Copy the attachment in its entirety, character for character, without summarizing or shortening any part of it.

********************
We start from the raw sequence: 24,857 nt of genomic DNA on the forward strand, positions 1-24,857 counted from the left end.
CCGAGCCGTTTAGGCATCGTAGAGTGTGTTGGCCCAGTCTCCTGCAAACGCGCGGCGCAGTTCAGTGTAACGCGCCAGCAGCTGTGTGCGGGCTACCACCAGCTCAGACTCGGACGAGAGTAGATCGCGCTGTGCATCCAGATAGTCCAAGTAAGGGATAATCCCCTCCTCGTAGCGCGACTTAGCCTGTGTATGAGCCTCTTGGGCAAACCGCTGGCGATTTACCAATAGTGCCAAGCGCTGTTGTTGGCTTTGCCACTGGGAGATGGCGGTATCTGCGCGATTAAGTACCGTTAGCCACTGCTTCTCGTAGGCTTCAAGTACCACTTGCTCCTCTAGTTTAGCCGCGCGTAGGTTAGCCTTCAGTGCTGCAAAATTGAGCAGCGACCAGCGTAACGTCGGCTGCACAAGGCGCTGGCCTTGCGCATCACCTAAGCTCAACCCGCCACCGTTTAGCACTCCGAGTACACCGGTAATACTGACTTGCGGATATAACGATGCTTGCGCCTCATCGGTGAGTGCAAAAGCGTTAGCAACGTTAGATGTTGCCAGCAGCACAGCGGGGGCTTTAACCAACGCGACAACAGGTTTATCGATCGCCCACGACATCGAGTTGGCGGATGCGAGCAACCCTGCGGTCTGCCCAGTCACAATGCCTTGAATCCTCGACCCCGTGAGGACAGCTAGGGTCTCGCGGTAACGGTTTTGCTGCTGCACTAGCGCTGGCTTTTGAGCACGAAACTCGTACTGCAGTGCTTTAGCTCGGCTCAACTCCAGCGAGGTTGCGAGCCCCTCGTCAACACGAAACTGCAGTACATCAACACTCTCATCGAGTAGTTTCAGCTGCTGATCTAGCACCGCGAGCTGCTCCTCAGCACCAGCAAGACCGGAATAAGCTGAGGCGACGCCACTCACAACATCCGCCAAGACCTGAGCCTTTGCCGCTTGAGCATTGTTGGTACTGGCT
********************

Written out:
We start from the raw sequence: 24,857 nt of genomic DNA on the forward strand, positions 1-24,857 counted from the left end.
CCGAGCCGTTTAGGCATCGTAGAGTGTGTTGGCCCAGTCTCCTGCAAACGCGCGGCGCAGTTCAGTGTAACGCGCCAGCAGCTGTGTGCGGGCTACCACCAGCTCAGACTCGGACGAGAGTAGATCGCGCTGTGCATCCAGATAGTCCAAGTAAGGGATAATCCCCTCCTCGTAGCGCGACTTAGCCTGTGTATGAGCCTCTTGGGCAAACCGCTGGCGATTTACCAATAGTGCCAAGCGCTGTTGTTGGCTTTGCCACTGGGAGATGGCGGTATCTGCGCGATTAAGTACCGTTAGCCACTGCTTCTCGTAGGCTTCAAGTACCACTTGCTCCTCTAGTTTAGCCGCGCGTAGGTTAGCCTTCAGTGCTGCAAAATTGAGCAGCGACCAGCGTAACGTCGGCTGCACAAGGCGCTGGCCTTGCGCATCACCTAAGCTCAACCCGCCACCGTTTAGCACTCCGAGTACACCGGTAATACTGACTTGCGGATATAACGATGCTTGCGCCTCATCGGTGAGTGCAAAAGCGTTAGCAACGTTAGATGTTGCCAGCAGCACAGCGGGGGCTTTAACCAACGCGACAACAGGTTTATCGATCGCCCACGACATCGAGTTGGCGGATGCGAGCAACCCTGCGGTCTGCCCAGTCACAATGCCTTGAATCCTCGACCCCGTGAGGACAGCTAGGGTCTCGCGGTAACGGTTTTGCTGCTGCACTAGCGCTGGCTTTTGAGCACGAAACTCGTACTGCAGTGCTTTAGCTCGGCTCAACTCCAGCGAGGTTGCGAGCCCCTCGTCAACACGAAACTGCAGTACATCAACACTCTCATCGAGTAGTTTCAGCTGCTGATCTAGCACCGCGAGCTGCTCCTCAGCACCAGCAAGACCGGAATAAGCTGAGGCGACGCCACTCACAACATCCGCCAAGACCTGAGCCTTTGCCGCTTGAGCATTGTTGGTACTGGCT